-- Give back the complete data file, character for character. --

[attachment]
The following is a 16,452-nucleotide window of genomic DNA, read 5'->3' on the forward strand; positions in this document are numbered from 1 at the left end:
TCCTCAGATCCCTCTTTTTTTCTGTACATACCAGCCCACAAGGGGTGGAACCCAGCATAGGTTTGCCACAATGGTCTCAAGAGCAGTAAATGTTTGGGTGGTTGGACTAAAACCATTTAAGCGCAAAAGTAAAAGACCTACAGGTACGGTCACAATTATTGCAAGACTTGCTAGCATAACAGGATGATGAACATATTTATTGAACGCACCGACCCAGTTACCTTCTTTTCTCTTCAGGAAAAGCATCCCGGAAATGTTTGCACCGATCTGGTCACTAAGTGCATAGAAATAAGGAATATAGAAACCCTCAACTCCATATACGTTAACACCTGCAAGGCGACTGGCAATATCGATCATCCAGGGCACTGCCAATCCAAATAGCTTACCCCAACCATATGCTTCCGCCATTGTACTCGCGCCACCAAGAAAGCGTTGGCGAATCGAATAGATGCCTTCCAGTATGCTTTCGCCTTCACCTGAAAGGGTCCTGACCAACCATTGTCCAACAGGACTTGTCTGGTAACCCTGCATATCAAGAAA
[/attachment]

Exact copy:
The following is a 16,452-nucleotide window of genomic DNA, read 5'->3' on the forward strand; positions in this document are numbered from 1 at the left end:
TCCTCAGATCCCTCTTTTTTTCTGTACATACCAGCCCACAAGGGGTGGAACCCAGCATAGGTTTGCCACAATGGTCTCAAGAGCAGTAAATGTTTGGGTGGTTGGACTAAAACCATTTAAGCGCAAAAGTAAAAGACCTACAGGTACGGTCACAATTATTGCAAGACTTGCTAGCATAACAGGATGATGAACATATTTATTGAACGCACCGACCCAGTTACCTTCTTTTCTCTTCAGGAAAAGCATCCCGGAAATGTTTGCACCGATCTGGTCACTAAGTGCATAGAAATAAGGAATATAGAAACCCTCAACTCCATATACGTTAACACCTGCAAGGCGACTGGCAATATCGATCATCCAGGGCACTGCCAATCCAAATAGCTTACCCCAACCATATGCTTCCGCCATTGTACTCGCGCCACCAAGAAAGCGTTGGCGAATCGAATAGATGCCTTCCAGTATGCTTTCGCCTTCACCTGAAAGGGTCCTGACCAACCATTGTCCAACAGGACTTGTCTGGTAACCCTGCATATCAAGAAA